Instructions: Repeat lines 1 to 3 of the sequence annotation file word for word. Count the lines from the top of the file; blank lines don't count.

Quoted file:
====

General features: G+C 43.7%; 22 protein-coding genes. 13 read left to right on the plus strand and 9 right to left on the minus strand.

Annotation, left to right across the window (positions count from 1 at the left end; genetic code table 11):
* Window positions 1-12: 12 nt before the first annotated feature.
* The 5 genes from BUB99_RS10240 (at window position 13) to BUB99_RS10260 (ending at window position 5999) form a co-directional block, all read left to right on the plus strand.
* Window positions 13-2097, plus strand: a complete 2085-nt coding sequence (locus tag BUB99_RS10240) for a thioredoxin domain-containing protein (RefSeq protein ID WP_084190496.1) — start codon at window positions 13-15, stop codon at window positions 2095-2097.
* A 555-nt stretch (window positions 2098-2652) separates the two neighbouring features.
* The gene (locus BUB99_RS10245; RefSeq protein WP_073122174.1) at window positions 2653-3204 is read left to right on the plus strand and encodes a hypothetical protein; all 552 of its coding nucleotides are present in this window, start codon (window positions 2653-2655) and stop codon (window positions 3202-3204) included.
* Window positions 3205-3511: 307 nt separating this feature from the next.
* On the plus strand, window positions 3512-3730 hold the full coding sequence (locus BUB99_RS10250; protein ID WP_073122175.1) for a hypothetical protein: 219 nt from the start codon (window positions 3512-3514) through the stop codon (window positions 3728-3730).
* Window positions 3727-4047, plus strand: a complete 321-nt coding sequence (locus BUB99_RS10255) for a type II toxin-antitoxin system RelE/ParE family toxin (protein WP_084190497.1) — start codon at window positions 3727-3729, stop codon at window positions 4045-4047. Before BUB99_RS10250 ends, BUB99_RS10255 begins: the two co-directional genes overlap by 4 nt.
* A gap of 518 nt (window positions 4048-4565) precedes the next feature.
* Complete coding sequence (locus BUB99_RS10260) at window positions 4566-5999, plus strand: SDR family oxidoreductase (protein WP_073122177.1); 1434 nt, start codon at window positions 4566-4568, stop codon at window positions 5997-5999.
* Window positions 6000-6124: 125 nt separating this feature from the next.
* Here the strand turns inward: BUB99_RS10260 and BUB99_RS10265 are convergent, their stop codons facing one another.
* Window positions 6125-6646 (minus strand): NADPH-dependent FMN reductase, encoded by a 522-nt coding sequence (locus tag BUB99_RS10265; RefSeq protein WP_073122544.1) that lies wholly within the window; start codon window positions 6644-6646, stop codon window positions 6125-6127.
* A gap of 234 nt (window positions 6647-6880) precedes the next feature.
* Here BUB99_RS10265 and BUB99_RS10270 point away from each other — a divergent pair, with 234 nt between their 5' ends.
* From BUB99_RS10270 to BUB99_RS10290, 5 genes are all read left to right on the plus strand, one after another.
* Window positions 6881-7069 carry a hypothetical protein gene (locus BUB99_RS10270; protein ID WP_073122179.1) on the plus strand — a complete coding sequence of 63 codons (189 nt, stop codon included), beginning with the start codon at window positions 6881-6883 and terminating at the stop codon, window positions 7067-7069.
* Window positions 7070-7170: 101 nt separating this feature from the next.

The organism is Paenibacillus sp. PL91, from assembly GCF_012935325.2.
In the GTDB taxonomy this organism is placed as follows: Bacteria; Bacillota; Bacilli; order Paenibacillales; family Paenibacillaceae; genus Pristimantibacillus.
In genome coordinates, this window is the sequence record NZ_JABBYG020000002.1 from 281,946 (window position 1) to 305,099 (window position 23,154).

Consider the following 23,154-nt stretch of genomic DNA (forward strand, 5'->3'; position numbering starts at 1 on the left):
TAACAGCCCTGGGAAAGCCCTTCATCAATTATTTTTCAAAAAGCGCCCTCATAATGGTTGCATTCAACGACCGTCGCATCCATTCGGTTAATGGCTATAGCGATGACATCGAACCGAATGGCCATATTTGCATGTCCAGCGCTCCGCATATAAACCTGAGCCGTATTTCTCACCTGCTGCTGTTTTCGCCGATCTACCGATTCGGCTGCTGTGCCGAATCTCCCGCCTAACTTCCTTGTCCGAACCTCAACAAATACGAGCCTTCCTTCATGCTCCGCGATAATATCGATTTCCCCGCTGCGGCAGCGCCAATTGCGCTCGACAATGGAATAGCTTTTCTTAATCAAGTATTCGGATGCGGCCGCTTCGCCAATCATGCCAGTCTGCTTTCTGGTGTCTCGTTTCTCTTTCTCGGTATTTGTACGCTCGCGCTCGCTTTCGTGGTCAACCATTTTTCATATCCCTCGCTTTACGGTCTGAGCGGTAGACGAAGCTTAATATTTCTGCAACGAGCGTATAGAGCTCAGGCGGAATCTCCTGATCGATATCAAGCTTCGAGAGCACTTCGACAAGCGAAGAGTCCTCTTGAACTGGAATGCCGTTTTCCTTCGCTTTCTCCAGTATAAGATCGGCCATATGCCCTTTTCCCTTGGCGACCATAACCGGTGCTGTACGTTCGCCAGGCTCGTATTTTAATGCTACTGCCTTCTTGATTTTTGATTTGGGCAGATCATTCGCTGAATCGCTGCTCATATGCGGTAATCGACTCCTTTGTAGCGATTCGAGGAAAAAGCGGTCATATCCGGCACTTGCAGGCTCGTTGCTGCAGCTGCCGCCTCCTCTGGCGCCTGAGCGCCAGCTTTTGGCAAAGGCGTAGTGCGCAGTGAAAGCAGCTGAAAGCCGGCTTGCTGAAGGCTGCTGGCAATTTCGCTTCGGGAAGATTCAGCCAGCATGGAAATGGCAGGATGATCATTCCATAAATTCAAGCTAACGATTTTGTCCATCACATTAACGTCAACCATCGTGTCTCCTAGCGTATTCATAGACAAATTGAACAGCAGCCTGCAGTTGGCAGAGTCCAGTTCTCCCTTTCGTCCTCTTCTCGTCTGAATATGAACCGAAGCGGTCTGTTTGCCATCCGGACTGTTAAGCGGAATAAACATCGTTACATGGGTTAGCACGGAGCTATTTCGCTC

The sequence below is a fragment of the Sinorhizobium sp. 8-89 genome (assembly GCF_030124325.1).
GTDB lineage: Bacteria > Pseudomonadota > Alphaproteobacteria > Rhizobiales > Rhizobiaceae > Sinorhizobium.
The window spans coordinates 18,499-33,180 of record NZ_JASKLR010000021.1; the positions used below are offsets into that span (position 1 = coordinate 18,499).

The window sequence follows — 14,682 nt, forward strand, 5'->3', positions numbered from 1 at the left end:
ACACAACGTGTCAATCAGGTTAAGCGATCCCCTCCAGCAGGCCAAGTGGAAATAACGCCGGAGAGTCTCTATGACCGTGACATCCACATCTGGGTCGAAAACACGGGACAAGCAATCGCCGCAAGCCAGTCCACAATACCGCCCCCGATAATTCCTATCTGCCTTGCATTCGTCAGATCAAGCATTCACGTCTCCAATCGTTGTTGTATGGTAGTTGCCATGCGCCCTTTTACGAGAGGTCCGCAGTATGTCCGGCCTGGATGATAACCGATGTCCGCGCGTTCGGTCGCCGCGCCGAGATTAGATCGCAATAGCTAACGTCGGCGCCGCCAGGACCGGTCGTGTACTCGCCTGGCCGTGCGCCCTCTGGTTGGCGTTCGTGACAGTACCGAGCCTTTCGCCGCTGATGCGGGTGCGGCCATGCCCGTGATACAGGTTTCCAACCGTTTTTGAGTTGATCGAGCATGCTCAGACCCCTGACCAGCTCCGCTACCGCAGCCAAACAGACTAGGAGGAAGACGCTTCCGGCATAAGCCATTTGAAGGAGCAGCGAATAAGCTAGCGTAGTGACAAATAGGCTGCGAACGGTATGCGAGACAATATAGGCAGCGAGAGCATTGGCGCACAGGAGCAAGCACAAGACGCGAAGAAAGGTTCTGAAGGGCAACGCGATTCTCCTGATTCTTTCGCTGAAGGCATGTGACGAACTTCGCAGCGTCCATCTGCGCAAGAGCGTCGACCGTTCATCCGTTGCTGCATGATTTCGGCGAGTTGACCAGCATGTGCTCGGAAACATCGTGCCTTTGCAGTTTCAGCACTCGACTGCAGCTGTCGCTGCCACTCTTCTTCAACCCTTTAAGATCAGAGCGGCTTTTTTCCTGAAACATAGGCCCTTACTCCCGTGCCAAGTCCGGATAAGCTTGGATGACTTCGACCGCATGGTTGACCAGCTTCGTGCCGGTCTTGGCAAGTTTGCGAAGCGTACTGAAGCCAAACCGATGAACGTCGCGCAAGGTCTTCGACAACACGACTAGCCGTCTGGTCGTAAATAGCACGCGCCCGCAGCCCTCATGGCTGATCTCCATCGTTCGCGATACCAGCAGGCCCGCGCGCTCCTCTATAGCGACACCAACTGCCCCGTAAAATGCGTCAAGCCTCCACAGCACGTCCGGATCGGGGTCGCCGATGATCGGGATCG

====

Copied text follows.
General features: G+C 43.7%; 22 protein-coding genes. 13 read left to right on the plus strand and 9 right to left on the minus strand.

Annotation, left to right across the window (positions count from 1 at the left end; genetic code table 11):
* Window positions 1-12: 12 nt before the first annotated feature.